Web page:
Hollywood Rags Dub 'Mrs. America' Phyllis Schlafly ‘Slippery,’ ‘Polarizing’

January 10th, 2020 8:45 AM

On Thursday FX released a trailer for its upcoming series on Hulu Mrs. America about conservative icon Phyllis Schlafly’s fight against radical feminists and the Equal Rights Amendment (ERA) in the 1970s. You can tell, based on the video and coverage of it, where sympathies are supposed to lie.

When Cate Blanchett’s Schlafly character warns, “The Libbers [Women’s Liberation] want to create a sex-neutral, feminist, totalitarian nightmare,” audiences are meant to take it as a ridiculous joke instead of the astute prediction it truly was. In the preview, Schlafly is played as cold while the feminists are shown as cool.



Online sources covering the trailer’s release described Schlafly using austere language like “polarizing character” and “anti-feminist crusader” while attaching no judgmental adjectives to descriptions of Gloria Steinheim. TV Guide called Schlafly a “slippery, media-savvy opponent” of the feminists as if that makes her nefarious.

Tellingly, TV Guide misleads about what the ERA would do and automatically assumes Schlafly should be held in disdain:

Despite the fact that Schlafly almost single-handedly stopped the ERA, which would've guaranteed all citizens equal rights under federal law regardless of sex, Blanchett told reporters she didn't approach playing her with disdain, but rather a desire to capture her humanity. "I don't believe in demonizing anyone," Blanchett said, noting that we as humans are all full of contradictions and hypocrisies. "It is a challenge when you're playing a figure who is so polarizing. It was definitely a challenge to find those nuances and not play one note. She's a human."

How kind of Blanchett to acknowledge Schlafly’s humanity and not play her as a one note villain!

Apparently Blanchett did not expect to find Schlafly so charismatic and popular: “She also revealed that she was ‘gobsmacked by [Schlafly's] ability to inspire, galvanize, and mobilize people through various tactics,’ even if some of the ways she got her message across have been derided as misleading and mean,” TV Guide editorialized.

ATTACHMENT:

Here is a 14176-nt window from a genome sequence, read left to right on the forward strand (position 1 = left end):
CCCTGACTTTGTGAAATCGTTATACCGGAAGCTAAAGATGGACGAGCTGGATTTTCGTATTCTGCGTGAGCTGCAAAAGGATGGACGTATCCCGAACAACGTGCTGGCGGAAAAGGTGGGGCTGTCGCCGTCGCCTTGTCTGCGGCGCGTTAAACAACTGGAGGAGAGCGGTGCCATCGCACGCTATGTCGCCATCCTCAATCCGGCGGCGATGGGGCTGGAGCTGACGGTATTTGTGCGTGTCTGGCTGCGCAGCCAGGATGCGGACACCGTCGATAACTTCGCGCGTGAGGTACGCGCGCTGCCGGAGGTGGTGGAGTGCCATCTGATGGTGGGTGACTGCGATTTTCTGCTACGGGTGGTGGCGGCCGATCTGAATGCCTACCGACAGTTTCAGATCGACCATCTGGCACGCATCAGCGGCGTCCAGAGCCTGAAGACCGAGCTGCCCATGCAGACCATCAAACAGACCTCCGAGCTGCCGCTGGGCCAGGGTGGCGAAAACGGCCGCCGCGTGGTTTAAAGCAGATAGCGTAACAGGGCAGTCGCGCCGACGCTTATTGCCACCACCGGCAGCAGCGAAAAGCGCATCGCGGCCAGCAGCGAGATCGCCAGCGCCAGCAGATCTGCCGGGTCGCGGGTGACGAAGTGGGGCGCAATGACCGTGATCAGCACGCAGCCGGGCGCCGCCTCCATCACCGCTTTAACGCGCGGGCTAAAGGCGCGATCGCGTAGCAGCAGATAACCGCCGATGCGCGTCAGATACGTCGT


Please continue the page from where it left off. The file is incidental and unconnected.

To give you an idea of how the series will play out, the producers “took great care to present the story as layered and nuanced and intersectional,” according to TV Guide. In fact, an article in Variety said the inclusion of the first black Congresswoman, Shirley Chilsholm, “introduces the birth of intersectional feminism.” The actress playing Chilsholm, Uzo Aduba, said her voice will “right a cultural wrong” because “we’ve glossed over some of those intersectional figures and their importance and their relevance in the story.”

Other radical 1970s feminists to be portrayed include Steinheim (Rose Byrne), Betty Friedan (Tracey Ullman), Bella Abzug (Margo Martindale), and Jill Ruckelshaus (Elizabeth Banks). On the conservative side, lefty actress Sarah Paulson will play a composite character based on Schlafly’s neighbor. Paulson described her character, Alice, to Variety as feeling “that she somehow didn’t matter because her desire was to be in her home and support her husband.” In other words, don’t expect a very sympathetic portrayal of conservative women.

To creator Dahvi Waller, Schlafly is to blame for our current divisiveness: “[Y]ou can draw a direct line from 1970 to today through Phyllis Schlafly and really understand how we became such a divided nation.”

Actress Elizabeth Banks enthused about her feminist role, “I’m really excited that we’re telling the story of these particular women, these are the women who’s [sic] shoulders as current feminists we are standing. We get to go to work, and sometimes get equal pay, and control over our bodies ... this is what this show is about.”

The first 3 episodes of Mrs. America will be released on April 15 by FX on Hulu.